Ghostbusters (1984)

Originally dreamed up by comedian and real-life paranormal expert Dan Ackroyd, this story of unemployed parapsychologists turned high-tech exorcists who end up battling an apocalyptic demon in present day New York is up there with Douglas Adams in the "how-to-do-this" pantheon of genre comedy. Like Back to The Future, the genius is leaving the comedy to the characters while playing the supernatural events almost 100% seriously.

Gremlins (1984)

Boy gets adorable mystery pet, boy breaks special pet care rules, adorable mystery pet unwillingly unleashes horde of demonic spawn that tear a picture-perfect American suburb to shreds on Christmas Eve. Aside from just being a great film, it also helped repopularize the idea of trickster monsters: The Gremlins aren't driven by survival or twisted morality - they brutalize, terrorize and murder because it's fun.

Back to the Future Trilogy (1985 - 1990)

The infusion of nerd culture into the mainstream's lasting impact was turning sci-fi/fantasy tropes into plot devices for otherwise ordinary human drama. Back to the Future is a story of middle-class wish fulfillment in which a time machine allows a troubled teen to meet his parents at his age in the mid-1950s, understand them better and also alter history to give his family a better life. The second and third sequels take a risk by getting way into the mechanics of time-travel paradox, but it paid off.

The Goonies (1985)

Bored kids in Oregon find a pirate's treasure map in their attic, leading them to a trap-strewn underground labyrinth and a chance to save their economically-endangered homes. Everything you need to understand the psychology of male geeks in their late 20s/early 30s (or young boys of any age) can be gleaned from this movie.

Legend (1985)

Young Tom Cruise helps elves and pixies rescue a princess and a unicorn from Tim Curry's magnificiently-horned devil king. Ridley Scott's fairy tale looks like the cover of a fanciful fifth grade girl's Trapper-Keeper and plays out like a short story that might be scribbled inside, but it's kind of mesmerizing and still the best live-action example of that particular style of candy-colored fantasy art design style.

Big Trouble in Little China (1986)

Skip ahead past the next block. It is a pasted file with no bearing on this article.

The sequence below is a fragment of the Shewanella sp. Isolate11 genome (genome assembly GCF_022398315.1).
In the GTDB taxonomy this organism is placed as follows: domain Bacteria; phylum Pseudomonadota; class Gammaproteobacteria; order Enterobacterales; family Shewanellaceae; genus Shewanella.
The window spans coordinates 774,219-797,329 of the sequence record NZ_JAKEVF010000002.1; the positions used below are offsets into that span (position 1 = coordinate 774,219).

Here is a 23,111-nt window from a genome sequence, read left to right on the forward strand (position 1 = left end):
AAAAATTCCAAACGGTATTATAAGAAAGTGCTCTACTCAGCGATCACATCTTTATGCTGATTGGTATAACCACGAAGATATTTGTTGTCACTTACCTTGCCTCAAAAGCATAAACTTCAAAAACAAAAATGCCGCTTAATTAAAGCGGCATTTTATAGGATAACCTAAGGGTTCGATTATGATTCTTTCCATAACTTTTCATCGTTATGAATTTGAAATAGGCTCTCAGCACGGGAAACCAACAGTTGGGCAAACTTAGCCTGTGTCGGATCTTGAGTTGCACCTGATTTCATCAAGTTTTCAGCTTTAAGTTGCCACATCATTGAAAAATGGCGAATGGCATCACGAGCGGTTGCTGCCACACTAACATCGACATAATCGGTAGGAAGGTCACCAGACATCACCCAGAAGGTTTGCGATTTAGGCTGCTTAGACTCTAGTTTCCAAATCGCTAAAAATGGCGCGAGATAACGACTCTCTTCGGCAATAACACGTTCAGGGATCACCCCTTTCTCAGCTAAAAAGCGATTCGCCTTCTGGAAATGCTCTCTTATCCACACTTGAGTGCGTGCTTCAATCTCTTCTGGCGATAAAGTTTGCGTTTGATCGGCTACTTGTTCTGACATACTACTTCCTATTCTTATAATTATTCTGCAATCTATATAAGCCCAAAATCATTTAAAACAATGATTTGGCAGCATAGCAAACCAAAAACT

Asian action-fantasy's U.S. invasion was presaged by this classic from John Carpenter. A thick-headed trucker (Kurt Russell) gets caught in the war between two ancient sorcerers in Chinatown, climaxing in one of the greatest gun/magic/monster/kung-fu battles of all time. It's been homaged and copied by videogames, comics and other films - but its lasting impact was in subverting Hollywood racial archetypes - Russell's Chinese sidekick (Dennis Dun) is the real hero, with his boisterous Caucasian buddy merely along for the ride.

Labyrinth (1986)

One of the scandalously few geek classics that approaches the "fear of growing up" fantasy/allegory subgenre from the female side. After accidentally wishing away her baby brother, Jennifer Connelly must navigate a monster-infested maze to save him from goblin king Jareth - aka David Bowie. Everything from the recurrent themes of maternal obligation to the implicit sexualization of the heroine/villain dynamic is wholly unique in the genre, and it's both amazing and depressing that there hasn't really been a film since to so well explore what it is to be both a nerd and a young woman.

Batman (1989)

Tim Burton's inaugural Batman movie looks messier and more dated every day, but for better or worse it set the tone for the subsequent decade of superhero movies and directly led to Paul Dini and Bruce Timm's DC Animated Universe, so credit where credit is due.

Once again, this is not meant to be comprehensive or all-encompassing. Trust me, there are plenty of films I had to cut from here that I would leave if the space would allow it. But I think it's a solid sampler, and if you think there's anything I missed, please feel free to enlighten everyone in the comments.

Bob Chipman is a film critic and independent filmmaker. If you've heard of him before, you have officially been spending way too much time on the internet.

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